Retinal Detachment and Hemorrhages

March 7, 2020

Retinal detachment a separation of the neurosensory retina by expansion of the potential space that exists between it and the retinal pigmented epithelium (RPE).  Retinal hemorrhage describes blood within or pooled in front of or behind the retina


Retinal detachments can form by three mechanisms: 1) accumulation of fluid or cells  beneath the neurosensory retina (exudative detachments); 2) a hole or tear in the retina that permits liquified vitreous to percolate into the subretinal space (rhegmatogenous detachment; and 3) traction on the retina by organizing vitreous membranes (tractional detachment)

Retinal hemorrhages are formed when blood is liberated from the retinal or choroidal vessels, which can occur from vessel rupture, vessel leakage and/or poor clotting ability.

Clinical Signs

Loss of vision is the major sign of retinal detachment, but occurs only when are large area of the retina is affected and is difficult to routinely detect in patients with normal vision in the contralateral eye.  In cases of complete detachment, the retina can become displaced forward and may be visualized through the pupil in contact with the back of the lens.  With long-term detachment, increased iris new blood vessels can form on the iris and contribute to spontaneous hyphema and neovascular glaucoma.


Causes of retinal detachment are numerous and include high blood pressure, breed-predisposition, intraocular surgery, intraocular inflammation, systemic infections, immune-mediated conditions, cancer, trauma, and congenital eye malformations.

Causes of hypertension include hyperadrenocorticism, hyperthyroidism, kidney failure, diabetes mellitus and tumors.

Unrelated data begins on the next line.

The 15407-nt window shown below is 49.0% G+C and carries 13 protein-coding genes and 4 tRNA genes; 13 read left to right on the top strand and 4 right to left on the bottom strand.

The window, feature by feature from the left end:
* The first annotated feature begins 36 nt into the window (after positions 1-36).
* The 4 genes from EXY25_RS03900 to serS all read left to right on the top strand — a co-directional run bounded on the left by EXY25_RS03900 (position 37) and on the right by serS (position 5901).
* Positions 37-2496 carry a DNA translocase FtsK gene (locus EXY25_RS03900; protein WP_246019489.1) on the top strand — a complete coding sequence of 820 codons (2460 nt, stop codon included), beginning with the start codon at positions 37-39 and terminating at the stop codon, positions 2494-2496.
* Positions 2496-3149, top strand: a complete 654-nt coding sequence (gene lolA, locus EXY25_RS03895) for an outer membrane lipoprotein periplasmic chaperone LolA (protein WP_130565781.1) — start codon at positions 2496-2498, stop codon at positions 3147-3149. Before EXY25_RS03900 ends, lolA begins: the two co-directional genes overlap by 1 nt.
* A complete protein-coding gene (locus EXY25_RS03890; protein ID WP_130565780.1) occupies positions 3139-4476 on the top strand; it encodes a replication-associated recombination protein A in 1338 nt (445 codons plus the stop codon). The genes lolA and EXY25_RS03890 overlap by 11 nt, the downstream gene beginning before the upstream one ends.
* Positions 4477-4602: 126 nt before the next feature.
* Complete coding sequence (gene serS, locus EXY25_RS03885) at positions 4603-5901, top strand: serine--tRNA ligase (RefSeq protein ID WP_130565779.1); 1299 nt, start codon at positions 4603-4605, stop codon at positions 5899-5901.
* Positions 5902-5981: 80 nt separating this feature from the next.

Systemic infections include fungal, tick-borne, protozoal and bacterial organisms.

Breeds predisposed to detachment include Bichon Frise, Shih Tzu, Miniature Poodle, and Labrador Retriever, among others.

Causes of retinal hemorrhage include high blood pressure, decreased blood platelets, decreased clotting factors, diabetes mellitus and cancer.


The retina is examined by indirect and/or direct ophthalmoscopy.  A complete retinal exam requires pupil dilation, although this is not possible or advised in select cases.  We evaluate for retinal tears, hemorrhages or inflammation; the appearance of the detachment guides diagnosis of the cause.  Screening lab work and/or tests for specific diseases may be needed.  If hypertension is suspected, blood pressure will be measured.  Blood pressure is measured in dogs and cats similar to how it is measured in people, with the cuff placed on a shaved region of a limb or the tail.


For both retinal detachment and retinal hemorrhages, treatment of the underlying disease is most important.  For many causes, this results in resolution of the detachment.  In cases of breed or surgery-related detachments where a tear is present, retinal reattachment surgery may be indicated.


Regular rechecks are needed to assess retinal reattachment in response to therapy.  If systemic disease is present, we will partner with your regular veterinarian and/or other specialists involved in your pet’s care.


For small detachments that only need laser surgery to prevent progression, it can be performed at this hospital.  Retinal reattachment surgery is a highly specialized procedure and performed by only a handful of veterinary ophthalmologists in the country.  The surgery involves entering the eye to break down attachments between the retina and vitreous, repositioning the retina and then securing the retina in place with laser.  This procedure is not performed at Northwest Animal Eye Specialists, but we refer cases that would benefit from surgery to a hospital that provides it.


Prognosis for vision depends on the underlying cause, duration of detachment, response to treatment and concurrent ophthalmic disease.  Even extensive detachments have the potential to reattach with return of vision.  With retinal tears, prognosis depends on time from detachment until surgery, with duration of 4 weeks generally cited as the maximal amount of time for a reasonable prognosis for vision to be considered.